Items that have general appeal are ideal for regifting, as they can be given to a wide variety of people. General items can be kept on-hand as easy, last-minute gifts for any occasion. When an occasion comes up that calls for a gift, you’ll already have an item ready to be wrapped and given away.

4. Swap It For Something You Want

Great for: entertainment media, gift cards and apparel.

How to Swap Gifts You Don’t Want for Ones You Do

Gift-swapping parties are a great way to switch out something you’re not crazy about for something you are. One person’s trash is another’s treasure, after all. Arrange a get-together with friends or family and ask them to bring items they were given that they don’t love. Then guests can mingle and check out each other’s loot, and agree on a fair exchange.

If you would prefer a swapping system that is more automated, there are several swap sites out there to help get the job done, such as Swap.com or SwapAce.com for entertainment, and SwapStyle or ThredUP to sell or trade apparel.

For exchanging gift cards, try CardPool.com, which allows you to trade gift cards as well as sell and buy them.

5. Donate it For a Tax Write-off

Great for: unwanted toys, clothes and anything you feel would help someone in need.

How to Donate Gifts

There are several charities that will take gift donations, including Goodwill, the Salvation Army and Toys for Tots. In addition to those larger charities, many churches, synagogues and homeless shelters are in constant need of clothing, food and toys for needy families in their area or people without homes.

Donating gifts is a wonderful way to help those in need, but could also help you with your end-of-year finances. Many donation centers, religious institutions, educational charities and welfare foundations are 501(c) charities, which means that your unwanted Christmas present can become a tax write-off, potentially increasing your tax return next year. To make it easier to write off the donation, make sure to ask the organization for a receipt that denotes the value of the item given.

Do you have any other ideas?

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The other day we read that Rupert Murdock had filed for divorce from his wife. The news seemed to have surprised a lot of people. “Hey wasn’t she the one who saved her husband from getting a pie thrown in his face?” Yes, she was. But as anyone knows who’s going through a  divorce, marriages as seen by the public may only be the tip of the iceberg. Dark issues can lurk beneath the surface.

What we’re saying here, is that if you are surrounded by people who are shocked that such a “happy” couple is getting divorced and this is making you depressed or giving you second thoughts, if you are really getting divorced for a good reason (not just because marriage is hard work) remember that only you know for sure what you marriage was like.

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I once knew a child who knew his parents and other caregivers so well that he knew exactly what he could and couldn’t do depending on who he was with. Are your children like that? Following one set of rules in your ex’s household and another in yours? Is this stressing you out? Well maybe it shouldn’t be.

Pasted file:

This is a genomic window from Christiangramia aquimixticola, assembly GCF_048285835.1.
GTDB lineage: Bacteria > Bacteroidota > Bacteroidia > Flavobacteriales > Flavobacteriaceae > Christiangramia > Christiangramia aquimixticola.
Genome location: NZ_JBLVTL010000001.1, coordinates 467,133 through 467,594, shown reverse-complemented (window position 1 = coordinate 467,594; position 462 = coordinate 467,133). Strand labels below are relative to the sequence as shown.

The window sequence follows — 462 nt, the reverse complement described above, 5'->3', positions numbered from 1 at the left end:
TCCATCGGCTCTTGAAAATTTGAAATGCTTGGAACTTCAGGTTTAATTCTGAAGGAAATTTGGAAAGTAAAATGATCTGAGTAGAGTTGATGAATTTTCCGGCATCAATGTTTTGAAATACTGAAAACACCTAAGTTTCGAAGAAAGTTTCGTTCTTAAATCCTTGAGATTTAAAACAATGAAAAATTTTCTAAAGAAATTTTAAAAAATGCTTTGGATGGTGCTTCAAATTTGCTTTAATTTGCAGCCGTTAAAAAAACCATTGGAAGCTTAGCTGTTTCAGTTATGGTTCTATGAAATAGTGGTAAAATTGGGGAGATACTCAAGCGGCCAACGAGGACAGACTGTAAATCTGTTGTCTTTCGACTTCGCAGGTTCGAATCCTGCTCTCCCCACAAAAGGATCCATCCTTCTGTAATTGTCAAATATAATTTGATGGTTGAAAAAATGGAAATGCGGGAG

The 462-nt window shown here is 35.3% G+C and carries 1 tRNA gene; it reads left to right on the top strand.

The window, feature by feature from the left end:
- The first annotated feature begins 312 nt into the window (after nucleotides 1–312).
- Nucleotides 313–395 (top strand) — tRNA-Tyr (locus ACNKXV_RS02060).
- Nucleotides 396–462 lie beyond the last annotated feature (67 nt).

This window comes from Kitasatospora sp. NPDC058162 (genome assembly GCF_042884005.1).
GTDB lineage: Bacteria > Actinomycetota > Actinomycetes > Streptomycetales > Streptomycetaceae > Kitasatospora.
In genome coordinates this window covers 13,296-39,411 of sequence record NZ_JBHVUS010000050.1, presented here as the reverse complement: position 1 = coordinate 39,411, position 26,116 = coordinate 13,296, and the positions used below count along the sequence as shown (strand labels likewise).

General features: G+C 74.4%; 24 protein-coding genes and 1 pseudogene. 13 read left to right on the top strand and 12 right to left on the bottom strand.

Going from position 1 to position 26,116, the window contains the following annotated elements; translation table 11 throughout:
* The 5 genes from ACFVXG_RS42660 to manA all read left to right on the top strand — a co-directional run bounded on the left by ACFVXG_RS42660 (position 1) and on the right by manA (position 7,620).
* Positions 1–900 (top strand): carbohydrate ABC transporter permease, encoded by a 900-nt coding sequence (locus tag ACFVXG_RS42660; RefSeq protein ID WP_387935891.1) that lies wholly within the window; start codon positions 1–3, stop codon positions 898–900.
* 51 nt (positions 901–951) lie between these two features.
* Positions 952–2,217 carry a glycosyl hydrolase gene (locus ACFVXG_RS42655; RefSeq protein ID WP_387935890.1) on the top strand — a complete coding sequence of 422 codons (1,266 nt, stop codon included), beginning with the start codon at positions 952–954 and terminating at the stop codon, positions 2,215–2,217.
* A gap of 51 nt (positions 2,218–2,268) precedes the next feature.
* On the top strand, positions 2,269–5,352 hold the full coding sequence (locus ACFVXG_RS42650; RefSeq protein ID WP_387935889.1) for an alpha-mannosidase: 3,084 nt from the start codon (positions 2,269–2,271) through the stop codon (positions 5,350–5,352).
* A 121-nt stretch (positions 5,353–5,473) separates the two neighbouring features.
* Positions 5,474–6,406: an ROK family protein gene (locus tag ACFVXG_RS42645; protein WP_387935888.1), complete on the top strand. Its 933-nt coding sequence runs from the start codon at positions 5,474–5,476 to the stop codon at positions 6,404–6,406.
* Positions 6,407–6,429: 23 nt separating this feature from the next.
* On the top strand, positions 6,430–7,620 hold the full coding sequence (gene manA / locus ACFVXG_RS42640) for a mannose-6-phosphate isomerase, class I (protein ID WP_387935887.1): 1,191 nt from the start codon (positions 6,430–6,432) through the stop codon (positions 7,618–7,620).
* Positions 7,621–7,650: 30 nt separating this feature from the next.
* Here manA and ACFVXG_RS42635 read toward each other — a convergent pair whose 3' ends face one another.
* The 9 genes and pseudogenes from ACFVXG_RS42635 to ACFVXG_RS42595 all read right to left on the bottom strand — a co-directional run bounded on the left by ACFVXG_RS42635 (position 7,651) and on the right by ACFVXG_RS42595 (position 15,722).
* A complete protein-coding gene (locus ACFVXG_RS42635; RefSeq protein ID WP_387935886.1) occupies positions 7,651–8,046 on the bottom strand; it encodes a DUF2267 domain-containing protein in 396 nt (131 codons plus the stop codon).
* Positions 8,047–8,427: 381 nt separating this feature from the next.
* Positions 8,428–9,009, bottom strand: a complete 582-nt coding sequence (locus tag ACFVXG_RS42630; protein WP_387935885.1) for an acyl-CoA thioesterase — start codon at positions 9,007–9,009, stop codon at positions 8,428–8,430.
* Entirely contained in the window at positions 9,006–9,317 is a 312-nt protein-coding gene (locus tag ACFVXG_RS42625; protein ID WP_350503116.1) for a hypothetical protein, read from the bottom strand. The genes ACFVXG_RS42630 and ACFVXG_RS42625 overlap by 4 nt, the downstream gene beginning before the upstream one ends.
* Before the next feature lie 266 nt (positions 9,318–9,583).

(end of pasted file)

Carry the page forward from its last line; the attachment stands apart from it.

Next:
Of course it would be great to talk to your ex about how you will both discipline your children, but this is even a sore point in some marriages. If you didn’t agree on how to discipline your children when you were living together, it’s not going to be easy to agree once you are separated.

The good news is that the key to maintaining balance in your child’s life isn’t necessarily making them follow your rules in your ex’s household. It is being consistent in your own.

Here’s what Lynn Fredericks has to say about it in her article “Discipline After Divorce” (www.parenting.com).


If you and your ex-spouse aren’t able to find common ground on certain issues  — homework schedules, say, or chores  — just make your own house rules. Most experts agree that children are able to understand and adapt to different rules in different environments  — at home, at daycare, at Grandma’s, or at your ex’s house.


The key to discipline in any situation is consistency. Offer firm statements like, “It’s fine that you don’t have to clean your room at your dad’s house, but here we pick up our own toys.” You may be called the mean one, but try to remember that kids are always testing their limits. Your child will ultimately benefit from the security your rules provide.


Unless you’ve agreed upon it beforehand, don’t expect your ex to enforce a punishment you’ve handed down. It’s not fair to the other parent, notes Stenger-Dowds, and the length of a penalty isn’t as important as the enforcement of a rule. When bad behavior occurs right before a visit with Mom or Dad, an immediate consequence, like a time-out, will suffice for kids under 6. For older children, discipline  — such as revoked privileges or extra chores  — can wait. And if you and your ex do decide to let repercussions apply in both homes, discuss in advance which infractions are major enough for you to consult with each other about.